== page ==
We woke up in London to find perfect blue skies, beautiful warm weather and a critical terror alert status (not seen since 2007) due to the Manchester bombings. It felt like our first day in London was going to be anything but typical.
The speed of the Dulux Study Tour means that comparisons between the cities we visit are inevitable and often one of the main sources of conversation between the group. Our city tours of both Barcelona and London were led by hosts with a background in urban history, which has had an effect on the way we have all been understanding the buildings.
It was probably due to the typology of projects that we saw on this walking tour, but we were struck by the difference in the relationships of public and private space in the two cities. Compared to Barcelona, the buildings we saw in London today were generally much clearer in delineation of public and private space. Our experience of the space around the buildings was one of walls, gates, swipe cards and security guards. Was it purely the security alert that was heightening this? A three-day trip to a city is no where near enough experience to comment in any informed way about this, but we suspect not.
Of course it is a climatic thing too, but we also thought it was something in the social attitudes of the city also. Where Barcelona had been categorised by the moments of surprise and delight as we moved through discovered courtyards and tiny plazas, London buildings leaned towards a typology of either walled garden or enclosed courtyard, even in the multiresidential projects, creating physical barriers between the street and any shared semi-public space. At one stage in the CBD we paused to admire the elegance of the central courtyard in the New Court Rothschild Bank by OMA, which is completely open to the street and were politely moved to the other side of the laneway by two security guards.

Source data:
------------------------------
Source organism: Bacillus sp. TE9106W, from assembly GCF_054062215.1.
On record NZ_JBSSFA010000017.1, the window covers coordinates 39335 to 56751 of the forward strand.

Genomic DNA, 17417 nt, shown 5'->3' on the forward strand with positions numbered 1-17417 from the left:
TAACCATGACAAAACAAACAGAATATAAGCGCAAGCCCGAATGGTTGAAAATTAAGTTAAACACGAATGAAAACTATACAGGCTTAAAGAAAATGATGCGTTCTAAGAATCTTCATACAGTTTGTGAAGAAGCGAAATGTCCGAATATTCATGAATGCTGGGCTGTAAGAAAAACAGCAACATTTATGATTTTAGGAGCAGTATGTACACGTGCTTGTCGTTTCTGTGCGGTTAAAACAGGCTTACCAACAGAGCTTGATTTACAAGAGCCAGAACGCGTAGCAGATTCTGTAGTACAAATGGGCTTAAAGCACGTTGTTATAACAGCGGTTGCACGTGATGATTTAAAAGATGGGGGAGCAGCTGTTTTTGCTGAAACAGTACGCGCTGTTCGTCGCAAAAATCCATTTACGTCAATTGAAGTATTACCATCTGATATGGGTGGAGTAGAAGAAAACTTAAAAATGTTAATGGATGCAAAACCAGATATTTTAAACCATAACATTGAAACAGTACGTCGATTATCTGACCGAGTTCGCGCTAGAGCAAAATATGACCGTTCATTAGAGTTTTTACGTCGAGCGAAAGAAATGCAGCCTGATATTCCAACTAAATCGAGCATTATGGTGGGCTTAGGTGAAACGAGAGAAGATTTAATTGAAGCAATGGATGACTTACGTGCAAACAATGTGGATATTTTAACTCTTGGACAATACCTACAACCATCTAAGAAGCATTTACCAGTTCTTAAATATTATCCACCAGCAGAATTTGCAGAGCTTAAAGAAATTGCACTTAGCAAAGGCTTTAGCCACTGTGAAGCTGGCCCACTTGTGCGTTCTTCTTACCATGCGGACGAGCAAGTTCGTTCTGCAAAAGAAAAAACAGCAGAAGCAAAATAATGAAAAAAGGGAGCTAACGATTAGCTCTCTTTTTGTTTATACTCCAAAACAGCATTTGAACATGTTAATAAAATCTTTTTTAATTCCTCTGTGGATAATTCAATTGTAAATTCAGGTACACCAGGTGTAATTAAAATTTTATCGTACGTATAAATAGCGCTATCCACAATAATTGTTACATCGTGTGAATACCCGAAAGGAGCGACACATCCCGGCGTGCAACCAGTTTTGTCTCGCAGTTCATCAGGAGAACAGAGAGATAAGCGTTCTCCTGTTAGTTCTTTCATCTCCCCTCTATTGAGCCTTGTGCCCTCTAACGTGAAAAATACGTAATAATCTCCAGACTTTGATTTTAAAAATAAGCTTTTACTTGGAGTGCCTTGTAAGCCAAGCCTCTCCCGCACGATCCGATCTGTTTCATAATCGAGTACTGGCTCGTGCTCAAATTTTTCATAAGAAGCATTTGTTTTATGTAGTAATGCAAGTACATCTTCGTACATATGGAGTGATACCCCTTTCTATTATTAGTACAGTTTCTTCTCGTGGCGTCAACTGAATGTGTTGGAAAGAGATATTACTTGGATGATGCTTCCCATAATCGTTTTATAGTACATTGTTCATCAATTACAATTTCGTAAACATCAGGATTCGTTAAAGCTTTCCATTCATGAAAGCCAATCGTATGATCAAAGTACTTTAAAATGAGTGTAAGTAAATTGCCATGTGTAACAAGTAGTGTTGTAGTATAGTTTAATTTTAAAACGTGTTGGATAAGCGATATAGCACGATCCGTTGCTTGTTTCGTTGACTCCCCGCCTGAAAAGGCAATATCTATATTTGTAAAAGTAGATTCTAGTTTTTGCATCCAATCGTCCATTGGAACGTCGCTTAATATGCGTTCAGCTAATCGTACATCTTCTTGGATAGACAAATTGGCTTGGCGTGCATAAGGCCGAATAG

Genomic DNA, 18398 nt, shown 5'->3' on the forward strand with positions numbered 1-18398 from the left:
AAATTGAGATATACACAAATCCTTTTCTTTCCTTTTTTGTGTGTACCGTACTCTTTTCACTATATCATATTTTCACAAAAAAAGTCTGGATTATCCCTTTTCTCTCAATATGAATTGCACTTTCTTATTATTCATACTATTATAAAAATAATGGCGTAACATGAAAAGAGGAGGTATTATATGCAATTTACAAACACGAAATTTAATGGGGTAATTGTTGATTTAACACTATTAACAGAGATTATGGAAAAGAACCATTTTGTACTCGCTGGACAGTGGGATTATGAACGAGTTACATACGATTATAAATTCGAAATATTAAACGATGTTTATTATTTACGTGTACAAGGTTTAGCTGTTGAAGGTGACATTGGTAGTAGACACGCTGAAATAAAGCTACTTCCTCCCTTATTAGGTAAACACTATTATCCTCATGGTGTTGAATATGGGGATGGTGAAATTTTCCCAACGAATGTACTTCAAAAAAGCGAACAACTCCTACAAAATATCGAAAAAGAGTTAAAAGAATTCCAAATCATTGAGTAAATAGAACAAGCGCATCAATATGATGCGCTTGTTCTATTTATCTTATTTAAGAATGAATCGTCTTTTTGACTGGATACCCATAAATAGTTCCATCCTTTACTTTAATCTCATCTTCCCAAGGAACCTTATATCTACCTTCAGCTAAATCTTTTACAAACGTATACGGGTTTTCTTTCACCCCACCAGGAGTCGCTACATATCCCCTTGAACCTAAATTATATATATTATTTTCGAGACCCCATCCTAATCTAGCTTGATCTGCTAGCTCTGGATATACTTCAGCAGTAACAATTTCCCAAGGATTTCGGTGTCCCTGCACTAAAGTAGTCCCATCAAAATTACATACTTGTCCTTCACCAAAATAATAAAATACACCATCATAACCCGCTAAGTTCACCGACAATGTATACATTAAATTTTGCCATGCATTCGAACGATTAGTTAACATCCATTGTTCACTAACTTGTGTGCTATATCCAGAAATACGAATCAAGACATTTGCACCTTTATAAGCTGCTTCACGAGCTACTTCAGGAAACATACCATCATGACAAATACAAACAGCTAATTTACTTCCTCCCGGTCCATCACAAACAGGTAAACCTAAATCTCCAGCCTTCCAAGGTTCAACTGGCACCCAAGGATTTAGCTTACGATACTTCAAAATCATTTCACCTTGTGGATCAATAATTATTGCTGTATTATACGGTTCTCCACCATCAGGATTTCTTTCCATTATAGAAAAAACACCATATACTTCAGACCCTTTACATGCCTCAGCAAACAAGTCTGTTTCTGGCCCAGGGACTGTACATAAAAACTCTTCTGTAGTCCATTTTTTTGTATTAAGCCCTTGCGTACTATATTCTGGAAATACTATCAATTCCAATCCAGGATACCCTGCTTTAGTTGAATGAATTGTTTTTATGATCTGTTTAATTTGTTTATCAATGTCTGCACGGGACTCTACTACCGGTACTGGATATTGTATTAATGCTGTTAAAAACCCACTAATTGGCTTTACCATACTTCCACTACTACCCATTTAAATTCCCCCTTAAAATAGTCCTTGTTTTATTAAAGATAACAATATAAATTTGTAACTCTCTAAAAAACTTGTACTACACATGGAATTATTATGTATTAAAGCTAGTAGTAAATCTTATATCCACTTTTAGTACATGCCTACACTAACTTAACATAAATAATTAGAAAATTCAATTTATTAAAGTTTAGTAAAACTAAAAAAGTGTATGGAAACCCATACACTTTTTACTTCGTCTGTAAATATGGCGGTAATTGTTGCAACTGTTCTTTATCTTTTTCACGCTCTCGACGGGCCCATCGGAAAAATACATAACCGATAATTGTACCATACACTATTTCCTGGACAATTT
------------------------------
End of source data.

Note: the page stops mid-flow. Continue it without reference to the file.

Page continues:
Moving around the city later in taxis, we noticed a huge amount of publicly owned green space, but in the areas where we walked the buildings offered little public space back to the city. This puts a huge amount of pressure on the London streets themselves and they were indeed teeming with people: pubs and cafes overflowing and every piece of green space we saw was full of people genuinely joyous with the arrival of summer.
Today our way of introduction to London was by a walking tour with David Garrard, an academic and architectural conservation specialist who gave us an incredible insight in to the built fabric of London and the nature of its historical origins. We started in the residential suburbs around Notting Hill and made our way in to the central city to experience the massive scale of the iconic new commercial towers. It was fascinating to hear how these new buildings fit in to the historical patterns of the city and we saw some incredible projects.
Our first stop was a beautifully proportioned and well-detailed multiresidential project by Haworth Tompkins called Silchester Estate, which repurposed the ground plane around one of London’s ubiquitous post war public housing towers. The simplicity of materials and arrangement of the perimeter building resonated with all of us and although massive in plan, was a scale we could all connect with. The massing of the building created a massive internalised open space typical of many London suburban blocks but also handled the street edges in a really sensitive way.
This was followed by a tiny scaled but incredibly ambitious multi-residential project called Walmer Yard by Peter Salter. None of us were familiar with the project before arriving but quickly had all of our minds blown by the intricacy and complexity of the construction and spatial arrangement that gave us the impression of a large-scale piece of joinery. Entering the site through a locked perimeter gate, we found ourselves in a tiny double-height courtyard that had an almost medieval feeling to it, with tiny balconies, roofs and apertures designed to allow light and views but minimise overlooking issues.
We then moved on to John Pawson’s Design Museum that was an interior renovation of a beautiful 1962 building designed by RMJM and Partners with its original double parabolic roof allowing sunlight to flood down over the new understated interiors. OMA had also been involved in designing three massive residential blocks around the original building and it set up a very peculiar relationship between the museum and the street through the undercroft of the new building.
Our next stop was lunch at the top of the new extension to the Tate Modern by Herzog & de Meuron before starting on the iconic towers of the city: 20 Fenchurch St (Walkie Talkie), 122 Leadenhall St (Cheese Grater) and finally 30 St Mary Axe (Gherkin). The highlight for me was to finally see Lloyd’s of London by Sir Richard Rogers in real life. Built in 1974, the building still looks like one of the most radical buildings in the London skyline. The sculptural elegance of the externalised systems blew us all away, with the all moving parts on display like some sort of gigantic motor engine in the heart of the city.
– Morgan Jenkins